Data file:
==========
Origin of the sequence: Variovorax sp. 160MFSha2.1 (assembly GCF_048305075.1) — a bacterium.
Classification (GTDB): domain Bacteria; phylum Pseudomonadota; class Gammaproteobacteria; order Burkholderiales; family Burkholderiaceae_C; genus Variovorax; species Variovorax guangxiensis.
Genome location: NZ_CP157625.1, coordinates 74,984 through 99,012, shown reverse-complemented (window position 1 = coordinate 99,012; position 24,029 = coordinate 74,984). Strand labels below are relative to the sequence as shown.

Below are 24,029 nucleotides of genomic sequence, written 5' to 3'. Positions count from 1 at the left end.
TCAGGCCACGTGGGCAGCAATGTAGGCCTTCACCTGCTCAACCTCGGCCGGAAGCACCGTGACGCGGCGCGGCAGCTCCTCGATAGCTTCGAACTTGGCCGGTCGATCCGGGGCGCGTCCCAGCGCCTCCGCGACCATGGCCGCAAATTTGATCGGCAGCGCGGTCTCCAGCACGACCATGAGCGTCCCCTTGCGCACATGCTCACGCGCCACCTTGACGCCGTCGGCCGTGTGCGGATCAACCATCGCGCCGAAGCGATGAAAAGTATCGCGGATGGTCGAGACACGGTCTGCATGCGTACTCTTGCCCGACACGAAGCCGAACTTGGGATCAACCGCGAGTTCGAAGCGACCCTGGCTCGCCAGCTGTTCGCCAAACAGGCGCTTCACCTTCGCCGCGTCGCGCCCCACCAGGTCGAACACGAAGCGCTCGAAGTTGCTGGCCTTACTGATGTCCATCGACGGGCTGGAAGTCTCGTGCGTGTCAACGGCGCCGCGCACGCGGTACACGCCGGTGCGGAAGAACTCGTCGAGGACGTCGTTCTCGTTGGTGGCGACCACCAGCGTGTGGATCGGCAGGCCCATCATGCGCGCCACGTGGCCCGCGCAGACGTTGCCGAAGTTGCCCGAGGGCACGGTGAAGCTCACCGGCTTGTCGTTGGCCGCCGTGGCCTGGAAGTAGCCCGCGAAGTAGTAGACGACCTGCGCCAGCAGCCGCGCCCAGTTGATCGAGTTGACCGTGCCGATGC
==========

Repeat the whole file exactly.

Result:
Origin of the sequence: Variovorax sp. 160MFSha2.1 (assembly GCF_048305075.1) — a bacterium.
Classification (GTDB): domain Bacteria; phylum Pseudomonadota; class Gammaproteobacteria; order Burkholderiales; family Burkholderiaceae_C; genus Variovorax; species Variovorax guangxiensis.
Genome location: NZ_CP157625.1, coordinates 74,984 through 99,012, shown reverse-complemented (window position 1 = coordinate 99,012; position 24,029 = coordinate 74,984). Strand labels below are relative to the sequence as shown.

Below are 24,029 nucleotides of genomic sequence, written 5' to 3'. Positions count from 1 at the left end.
TCAGGCCACGTGGGCAGCAATGTAGGCCTTCACCTGCTCAACCTCGGCCGGAAGCACCGTGACGCGGCGCGGCAGCTCCTCGATAGCTTCGAACTTGGCCGGTCGATCCGGGGCGCGTCCCAGCGCCTCCGCGACCATGGCCGCAAATTTGATCGGCAGCGCGGTCTCCAGCACGACCATGAGCGTCCCCTTGCGCACATGCTCACGCGCCACCTTGACGCCGTCGGCCGTGTGCGGATCAACCATCGCGCCGAAGCGATGAAAAGTATCGCGGATGGTCGAGACACGGTCTGCATGCGTACTCTTGCCCGACACGAAGCCGAACTTGGGATCAACCGCGAGTTCGAAGCGACCCTGGCTCGCCAGCTGTTCGCCAAACAGGCGCTTCACCTTCGCCGCGTCGCGCCCCACCAGGTCGAACACGAAGCGCTCGAAGTTGCTGGCCTTACTGATGTCCATCGACGGGCTGGAAGTCTCGTGCGTGTCAACGGCGCCGCGCACGCGGTACACGCCGGTGCGGAAGAACTCGTCGAGGACGTCGTTCTCGTTGGTGGCGACCACCAGCGTGTGGATCGGCAGGCCCATCATGCGCGCCACGTGGCCCGCGCAGACGTTGCCGAAGTTGCCCGAGGGCACGGTGAAGCTCACCGGCTTGTCGTTGGCCGCCGTGGCCTGGAAGTAGCCCGCGAAGTAGTAGACGACCTGCGCCAGCAGCCGCGCCCAGTTGATCGAGTTGACCGTGCCGATGC